Randall Caudle has been tweeting on the new I-601A Provisional Waivers. For those of you not on Twitter or who missed the live tweets and do not wish to scroll down here is our summary:
There are a few groups of people who have historically been able to petition for their loved ones, but are not able to petition for their relatives in the case of provisional waivers. They are:
- Legal Permanent Residents/ Green Card Holders (A good reason to naturalize)
- U.S. citizen children.
In short only U.S. citizen spouses and U.S. citizen parents can petition for spouses or children.
USCIS will not make adjudication guidelines for provisional waiver officers public. Unfortunately that means we will have to learn about USCIS’s grey areas via test cases. At Caudle Immigration, we will not testing these grey areas with our clients because if a case is denied, no appeal will be accepted.
Some grey areas include criminal issues. There are some issues such as DUIs, which are not a problem if you are adjusting your status in the U.S. and are not grounds of inadmissibility, but may be sufficient to deny a provisional waiver application.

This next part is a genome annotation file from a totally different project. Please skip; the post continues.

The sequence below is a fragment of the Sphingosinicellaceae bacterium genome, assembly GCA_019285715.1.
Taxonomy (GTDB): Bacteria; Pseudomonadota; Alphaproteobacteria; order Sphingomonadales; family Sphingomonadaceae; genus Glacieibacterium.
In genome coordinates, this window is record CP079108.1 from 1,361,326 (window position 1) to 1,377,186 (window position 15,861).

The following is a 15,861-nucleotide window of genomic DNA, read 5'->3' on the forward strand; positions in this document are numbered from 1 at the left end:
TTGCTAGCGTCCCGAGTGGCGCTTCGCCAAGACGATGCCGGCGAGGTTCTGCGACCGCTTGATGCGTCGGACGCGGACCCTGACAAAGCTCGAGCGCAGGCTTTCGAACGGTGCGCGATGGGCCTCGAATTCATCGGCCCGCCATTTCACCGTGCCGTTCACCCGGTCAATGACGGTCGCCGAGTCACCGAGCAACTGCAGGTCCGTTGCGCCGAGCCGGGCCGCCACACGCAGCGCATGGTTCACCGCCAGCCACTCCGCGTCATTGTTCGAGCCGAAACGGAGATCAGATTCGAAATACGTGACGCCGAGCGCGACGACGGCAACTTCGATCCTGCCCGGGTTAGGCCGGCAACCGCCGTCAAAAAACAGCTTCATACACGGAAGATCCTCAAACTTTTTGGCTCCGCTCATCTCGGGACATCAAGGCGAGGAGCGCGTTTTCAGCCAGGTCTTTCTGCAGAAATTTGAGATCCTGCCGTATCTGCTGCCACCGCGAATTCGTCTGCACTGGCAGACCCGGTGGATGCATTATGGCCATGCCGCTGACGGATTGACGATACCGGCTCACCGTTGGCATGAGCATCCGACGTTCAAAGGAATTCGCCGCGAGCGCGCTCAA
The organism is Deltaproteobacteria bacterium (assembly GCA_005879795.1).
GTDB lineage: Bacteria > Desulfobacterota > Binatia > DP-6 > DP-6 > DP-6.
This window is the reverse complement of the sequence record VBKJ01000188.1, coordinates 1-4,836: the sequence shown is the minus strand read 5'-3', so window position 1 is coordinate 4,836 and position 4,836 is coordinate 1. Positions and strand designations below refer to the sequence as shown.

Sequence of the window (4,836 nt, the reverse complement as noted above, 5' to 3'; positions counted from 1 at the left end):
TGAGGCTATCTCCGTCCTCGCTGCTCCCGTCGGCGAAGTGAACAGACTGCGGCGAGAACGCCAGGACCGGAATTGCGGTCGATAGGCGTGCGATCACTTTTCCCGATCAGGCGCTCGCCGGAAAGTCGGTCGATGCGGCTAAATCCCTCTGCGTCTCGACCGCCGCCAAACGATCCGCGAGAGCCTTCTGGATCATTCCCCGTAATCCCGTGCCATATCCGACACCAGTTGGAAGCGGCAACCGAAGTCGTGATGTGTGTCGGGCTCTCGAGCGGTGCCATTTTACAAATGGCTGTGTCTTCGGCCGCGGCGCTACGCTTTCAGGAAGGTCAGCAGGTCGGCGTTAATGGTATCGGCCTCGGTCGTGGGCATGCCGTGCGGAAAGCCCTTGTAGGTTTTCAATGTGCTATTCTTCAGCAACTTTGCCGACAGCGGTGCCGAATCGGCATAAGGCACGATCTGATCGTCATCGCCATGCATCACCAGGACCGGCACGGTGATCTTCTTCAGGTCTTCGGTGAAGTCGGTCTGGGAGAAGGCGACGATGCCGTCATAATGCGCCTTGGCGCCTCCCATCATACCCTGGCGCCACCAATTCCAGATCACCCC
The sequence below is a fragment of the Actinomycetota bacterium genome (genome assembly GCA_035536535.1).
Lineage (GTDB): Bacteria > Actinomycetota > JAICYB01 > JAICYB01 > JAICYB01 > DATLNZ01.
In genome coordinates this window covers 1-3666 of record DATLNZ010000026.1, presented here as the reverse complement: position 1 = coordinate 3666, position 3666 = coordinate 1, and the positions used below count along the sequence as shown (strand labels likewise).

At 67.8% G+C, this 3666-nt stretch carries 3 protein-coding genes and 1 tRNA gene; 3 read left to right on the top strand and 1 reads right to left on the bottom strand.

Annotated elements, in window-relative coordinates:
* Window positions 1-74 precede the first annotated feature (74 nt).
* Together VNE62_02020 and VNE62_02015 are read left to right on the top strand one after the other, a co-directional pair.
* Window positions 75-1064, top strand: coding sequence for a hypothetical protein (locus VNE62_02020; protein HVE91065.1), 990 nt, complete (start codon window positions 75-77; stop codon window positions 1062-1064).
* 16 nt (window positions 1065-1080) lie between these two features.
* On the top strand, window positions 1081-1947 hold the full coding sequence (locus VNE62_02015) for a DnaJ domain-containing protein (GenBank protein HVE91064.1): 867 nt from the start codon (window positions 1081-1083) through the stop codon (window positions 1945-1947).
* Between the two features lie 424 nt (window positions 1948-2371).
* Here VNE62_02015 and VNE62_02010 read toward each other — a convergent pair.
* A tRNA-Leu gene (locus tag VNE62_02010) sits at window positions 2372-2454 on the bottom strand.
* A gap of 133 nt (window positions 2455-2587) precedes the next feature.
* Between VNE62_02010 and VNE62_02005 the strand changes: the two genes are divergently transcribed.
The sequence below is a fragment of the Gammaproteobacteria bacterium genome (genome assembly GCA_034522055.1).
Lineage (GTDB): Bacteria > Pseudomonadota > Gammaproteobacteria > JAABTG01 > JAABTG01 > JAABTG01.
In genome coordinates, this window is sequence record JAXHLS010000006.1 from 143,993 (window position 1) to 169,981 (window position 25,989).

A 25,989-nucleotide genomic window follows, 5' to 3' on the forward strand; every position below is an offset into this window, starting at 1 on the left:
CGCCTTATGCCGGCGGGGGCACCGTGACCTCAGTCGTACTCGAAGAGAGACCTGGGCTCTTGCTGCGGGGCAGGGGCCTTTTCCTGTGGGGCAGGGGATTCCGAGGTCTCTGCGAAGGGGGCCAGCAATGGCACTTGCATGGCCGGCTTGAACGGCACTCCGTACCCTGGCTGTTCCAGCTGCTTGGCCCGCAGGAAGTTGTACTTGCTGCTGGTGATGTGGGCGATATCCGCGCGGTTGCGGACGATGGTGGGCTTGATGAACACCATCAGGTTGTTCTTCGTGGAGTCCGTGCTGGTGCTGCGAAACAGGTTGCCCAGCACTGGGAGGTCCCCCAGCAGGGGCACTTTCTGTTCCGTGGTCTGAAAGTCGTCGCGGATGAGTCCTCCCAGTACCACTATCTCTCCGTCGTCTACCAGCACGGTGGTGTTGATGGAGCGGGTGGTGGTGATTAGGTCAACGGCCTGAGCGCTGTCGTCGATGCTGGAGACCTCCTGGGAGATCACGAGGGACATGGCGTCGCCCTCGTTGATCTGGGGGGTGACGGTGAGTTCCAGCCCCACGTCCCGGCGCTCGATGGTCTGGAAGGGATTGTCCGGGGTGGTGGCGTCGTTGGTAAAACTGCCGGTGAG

Solid reasons for why you or your loved one may not be eligible for Provisional Waiver are:
- You agreed to voluntary departure (VD).
- You are subject to one or more grounds of inadmissibility other than unlawful presence.
- You are in removal proceedings.
- Your NVC interview based on an I-130 petition was initially scheduled before January 3, 2013, even if scheduled for a later date.
- You are currently in removal proceedings or have a deportation order.
- You have a pending I-485 application.
- You do not provide any reasons of hardship to your parents or spouse if you are not approved. On the bright side unlike DACA, USCIS will accept statements and affidavits as evidence for provisional waiver cases.